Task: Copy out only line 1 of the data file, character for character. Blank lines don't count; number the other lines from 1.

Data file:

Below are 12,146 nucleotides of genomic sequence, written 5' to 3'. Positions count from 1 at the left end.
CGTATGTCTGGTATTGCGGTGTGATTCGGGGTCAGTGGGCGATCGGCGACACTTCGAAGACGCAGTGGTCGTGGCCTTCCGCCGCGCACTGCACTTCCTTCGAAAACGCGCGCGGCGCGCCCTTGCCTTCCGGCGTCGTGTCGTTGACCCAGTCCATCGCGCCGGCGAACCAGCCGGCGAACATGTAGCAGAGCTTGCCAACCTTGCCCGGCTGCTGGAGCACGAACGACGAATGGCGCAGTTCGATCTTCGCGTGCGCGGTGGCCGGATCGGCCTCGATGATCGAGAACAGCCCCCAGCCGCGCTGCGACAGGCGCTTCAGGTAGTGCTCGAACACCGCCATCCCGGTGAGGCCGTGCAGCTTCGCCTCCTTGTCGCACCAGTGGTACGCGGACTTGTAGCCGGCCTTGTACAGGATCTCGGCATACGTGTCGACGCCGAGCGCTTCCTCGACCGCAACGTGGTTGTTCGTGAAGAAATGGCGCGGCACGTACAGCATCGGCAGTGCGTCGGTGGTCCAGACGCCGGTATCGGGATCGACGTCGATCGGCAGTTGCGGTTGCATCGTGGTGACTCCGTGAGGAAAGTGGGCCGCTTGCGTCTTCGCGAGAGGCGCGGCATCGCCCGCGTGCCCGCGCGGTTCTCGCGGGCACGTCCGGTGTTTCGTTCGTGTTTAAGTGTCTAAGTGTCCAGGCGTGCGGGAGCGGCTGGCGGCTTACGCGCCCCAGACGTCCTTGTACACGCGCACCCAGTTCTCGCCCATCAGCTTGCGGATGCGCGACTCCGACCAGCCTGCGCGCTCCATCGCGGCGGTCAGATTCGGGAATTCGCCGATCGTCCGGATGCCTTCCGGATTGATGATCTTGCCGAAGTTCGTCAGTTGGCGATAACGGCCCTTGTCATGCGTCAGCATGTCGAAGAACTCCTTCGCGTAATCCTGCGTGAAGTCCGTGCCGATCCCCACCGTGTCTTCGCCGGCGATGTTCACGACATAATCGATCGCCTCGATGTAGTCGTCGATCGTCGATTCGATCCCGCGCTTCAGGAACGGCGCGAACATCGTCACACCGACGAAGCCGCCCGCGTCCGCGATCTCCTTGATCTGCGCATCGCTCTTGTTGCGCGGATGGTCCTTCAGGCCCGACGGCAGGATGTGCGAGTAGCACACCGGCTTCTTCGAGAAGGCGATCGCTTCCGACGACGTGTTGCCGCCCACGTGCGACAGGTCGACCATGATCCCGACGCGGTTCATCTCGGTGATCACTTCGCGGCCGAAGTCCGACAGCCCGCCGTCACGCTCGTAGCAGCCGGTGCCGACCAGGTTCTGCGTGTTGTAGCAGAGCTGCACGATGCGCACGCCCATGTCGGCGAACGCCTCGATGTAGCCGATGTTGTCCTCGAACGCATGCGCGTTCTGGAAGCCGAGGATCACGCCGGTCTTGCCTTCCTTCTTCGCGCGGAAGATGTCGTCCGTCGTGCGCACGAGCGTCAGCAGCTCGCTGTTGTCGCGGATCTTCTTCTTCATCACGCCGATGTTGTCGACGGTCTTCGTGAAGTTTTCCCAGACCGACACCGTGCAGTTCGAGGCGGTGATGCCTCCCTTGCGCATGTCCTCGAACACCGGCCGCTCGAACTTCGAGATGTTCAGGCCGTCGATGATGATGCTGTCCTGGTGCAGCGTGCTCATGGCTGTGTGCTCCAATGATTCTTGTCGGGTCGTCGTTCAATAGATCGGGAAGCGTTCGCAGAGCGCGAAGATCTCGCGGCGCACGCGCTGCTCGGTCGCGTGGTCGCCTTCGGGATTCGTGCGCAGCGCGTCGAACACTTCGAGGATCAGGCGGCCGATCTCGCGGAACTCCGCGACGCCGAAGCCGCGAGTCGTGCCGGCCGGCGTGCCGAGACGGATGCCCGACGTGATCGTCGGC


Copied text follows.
Below are 12,146 nucleotides of genomic sequence, written 5' to 3'. Positions count from 1 at the left end.